When the SXSW Film Festival presented the world premiere of Steven Spielberg’s Ready Player One last night, “technical difficulties KO’ed the sound for the second time in a row, bringing the dizzying, VFX-fueled video game adventure to a grinding halt just at a climactic moment in an epic battle scene,” as Jen Yamato reports for the Los Angeles Times. But “the freewheeling SXSW festival was the perfect place for the snafu. During the film’s introduction, the audience of pop culture geeks seemed just as excited to see Spielberg in the flesh as they were author Ernest Cline, who co-adapted his own 2011 novel (with Zak Penn), about a youngster named Wade Watts (Tye Sheridan) on a quest to find a coveted Easter Egg in a virtual reality game filled with endless pop culture references. The film resumed soon enough, prompting a roar of excitement from the audience—and when the lights came up as the credits rolled, Spielberg was welcomed back to the stage with a boisterous standing ovation.”
“‘I didn’t make this movie just for gamers,’ Spielberg told the crowd, though he mentioned that he'd been a hardcore gamer since discovering Pong on Martha's Vineyard while making Jaws,” notes Rolling Stone’s David Fear. “‘I made this for everybody . . . . The pop-culture references can be seen out of the side windows,’ he added, ‘but if you look right out of the front windshield, you can follow the story.’ . . . So much stuff crowds the frame for so long that it becomes hard to take it all in, even if viewers are used to processing information now at Pentium-chip speeds in their head. There's a lot to love here. There's a lot to hate. There's just a lot of everything, period. The key is getting through it all with bandwidth left over before Game Over flashes onscreen.”
“In Ready Player One, there is plenty of vicarious fantasy combat, notably a war of the worlds that features the Iron Giant as well as the red-eyed, gleaming silver Mechagodzilla,” writes Variety’s Owen Gleiberman. “Every time a creature like that shows up (at one point, even the monster fetus from Alien makes a kind of palm-buzzer cameo), it’s entrancingly cool. Ready Player One tells a breathless and relatively coherent story—essentially, the future of civilization is riding on the outcome of a video game—but the movie, first and foremost, is a coruscating explosion of pop-culture eye candy.”
At the Verge, Tasha Robinson argues that “the film improves significantly on the book by prioritizing the story over the signifiers. . . . The exposition is just as bald, but once it’s done, Spielberg can focus on the endless dynamism of a world where anything is possible.”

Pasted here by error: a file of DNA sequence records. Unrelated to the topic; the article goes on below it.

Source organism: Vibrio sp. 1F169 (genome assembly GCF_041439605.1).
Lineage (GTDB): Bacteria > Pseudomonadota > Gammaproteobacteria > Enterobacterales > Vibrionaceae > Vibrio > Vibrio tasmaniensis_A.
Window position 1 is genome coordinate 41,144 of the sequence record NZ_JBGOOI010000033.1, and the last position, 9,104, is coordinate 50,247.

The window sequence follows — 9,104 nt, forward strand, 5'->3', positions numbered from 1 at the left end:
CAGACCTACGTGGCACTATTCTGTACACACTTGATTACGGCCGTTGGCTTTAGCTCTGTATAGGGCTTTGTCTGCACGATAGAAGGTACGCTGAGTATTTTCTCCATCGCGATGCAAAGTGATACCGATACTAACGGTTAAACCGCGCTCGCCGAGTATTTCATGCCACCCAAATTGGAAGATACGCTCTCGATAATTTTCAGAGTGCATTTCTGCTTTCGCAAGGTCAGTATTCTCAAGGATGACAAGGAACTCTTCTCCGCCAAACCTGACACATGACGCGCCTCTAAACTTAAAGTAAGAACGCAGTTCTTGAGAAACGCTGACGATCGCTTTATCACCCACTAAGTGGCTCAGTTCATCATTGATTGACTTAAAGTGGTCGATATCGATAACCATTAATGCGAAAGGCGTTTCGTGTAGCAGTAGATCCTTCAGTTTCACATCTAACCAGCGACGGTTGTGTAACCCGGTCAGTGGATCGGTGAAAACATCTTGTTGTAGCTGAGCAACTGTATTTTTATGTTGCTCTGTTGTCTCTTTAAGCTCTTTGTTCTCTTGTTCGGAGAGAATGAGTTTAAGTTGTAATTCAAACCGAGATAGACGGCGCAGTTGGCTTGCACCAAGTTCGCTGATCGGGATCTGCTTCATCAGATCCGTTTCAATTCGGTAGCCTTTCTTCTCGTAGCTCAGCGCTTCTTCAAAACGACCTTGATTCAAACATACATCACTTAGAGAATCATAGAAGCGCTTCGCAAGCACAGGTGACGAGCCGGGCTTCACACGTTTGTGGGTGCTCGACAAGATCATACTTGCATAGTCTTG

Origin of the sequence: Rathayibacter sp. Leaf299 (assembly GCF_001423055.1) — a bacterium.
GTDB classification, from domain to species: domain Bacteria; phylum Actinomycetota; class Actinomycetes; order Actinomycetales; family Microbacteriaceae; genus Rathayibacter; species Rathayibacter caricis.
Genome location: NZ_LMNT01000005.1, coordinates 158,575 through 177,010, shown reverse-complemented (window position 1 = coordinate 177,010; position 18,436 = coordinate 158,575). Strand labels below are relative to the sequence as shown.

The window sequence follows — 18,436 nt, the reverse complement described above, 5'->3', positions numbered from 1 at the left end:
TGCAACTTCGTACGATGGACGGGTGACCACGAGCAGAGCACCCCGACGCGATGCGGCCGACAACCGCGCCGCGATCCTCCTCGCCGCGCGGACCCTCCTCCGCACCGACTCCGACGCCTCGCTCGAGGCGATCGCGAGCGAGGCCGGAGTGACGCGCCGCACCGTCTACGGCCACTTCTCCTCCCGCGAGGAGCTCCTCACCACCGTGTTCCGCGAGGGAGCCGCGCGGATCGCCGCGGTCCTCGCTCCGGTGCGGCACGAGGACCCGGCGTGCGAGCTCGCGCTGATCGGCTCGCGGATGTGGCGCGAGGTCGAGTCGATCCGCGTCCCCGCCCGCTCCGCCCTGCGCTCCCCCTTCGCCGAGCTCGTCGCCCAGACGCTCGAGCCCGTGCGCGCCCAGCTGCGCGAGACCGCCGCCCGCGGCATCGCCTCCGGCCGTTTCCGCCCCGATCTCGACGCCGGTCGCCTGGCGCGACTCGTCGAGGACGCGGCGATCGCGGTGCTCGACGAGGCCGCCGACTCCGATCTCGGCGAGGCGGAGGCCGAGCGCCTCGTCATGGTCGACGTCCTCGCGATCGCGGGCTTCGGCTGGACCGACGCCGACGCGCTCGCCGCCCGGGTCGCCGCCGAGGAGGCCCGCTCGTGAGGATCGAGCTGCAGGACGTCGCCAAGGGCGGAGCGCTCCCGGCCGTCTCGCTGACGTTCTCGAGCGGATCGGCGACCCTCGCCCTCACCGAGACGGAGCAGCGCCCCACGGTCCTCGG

As Joanna Robinson, writing for Vanity Fair, explains, Wade is “a nice, earnest boy who lives in the post-apocalyptic ‘stacks’ (so-named because the houses are literally stacked on top of each other) in Columbus, Ohio, in the year 2045. By this time, the real world is so filled with the usual miseries of overpopulation and societal decay that its residents, including Wade and his friends Aech (Lena Waithe), Daito (Win Morisaki), and Shoto (Philip Zhao), spend the majority of their time locked into an elaborate virtual-reality world called the OASIS. The four friends and, eventually, Wade’s crush, known online as Art3mis (Olivia Cooke), are all hell-bent on cracking an elaborate and nearly impossible online game constructed by the late OASIS founder James Halliday (Mark Rylance, in top form). In a Charlie and the Chocolate Factory-esque twist, whoever finds Halliday’s literal golden Easter egg first will inherit ownership of the OASIS itself.”
“Spielberg knows how to conduct a larger-than-life car race, even if it’s entirely composed of pixels,” writes Emily Yoshida at Vulture. “Whether or not the IV feed of geek culture is too much entirely depends on your taste, but make no mistake, Ready Player One is nothing if not fun.”
“Never, ever underestimate Steven Spielberg,” writes IndieWire’s Eric Kohn. “That’s the biggest takeaway from Ready Player One.” It “amounts to a frenetic attempt at remaking the past thirty-odd years of popular culture by one of its greatest architects. Without seeing the movie, it’s hard to imagine anyone could turn it into a satisfying product; by the end, it’s clear that only Steven Spielberg can.”
“Unfortunately,” writes Monica Castillo for the Guardian, “Ready Player One has a noticeable girl problem: it can’t see female characters as just other people. For as skilled and resourceful as Art3mis/Samantha (Olivia Cooke) is, her avatar is that of an impossible pixie dream girl—a creature with a svelte body, anime-inspired big eyes, weapons training and the person who knows and loves almost every reference Wade makes. Of course, she’s damaged with a birthmark on her face, and he’s the only nice guy who can see that she’s truly beautiful. Samantha is the artificially programed Eve to Wade’s Adam, but worse because she never gets the chance to sin.”
“It's a little twisted, at a time in which much of what is soul-sucking in our world was created or enabled by the internet, to cheer for humans who risk their lives to remain in a digital reality,” suggests John DeFore in the Hollywood Reporter. “In a film and novel full of nostalgia, perhaps the deepest throwback is to the spirit of those early home-computer adopters—many of them trained on Dungeons & Dragons world-building—who deeply believed that wondrous things could spring from the primitive programs they were learning to write. If today's digital citizens could step back from their newsfeed troughs and think about a web they'd actually like to be caught in, maybe there's an oasis worth fighting for somewhere out there.”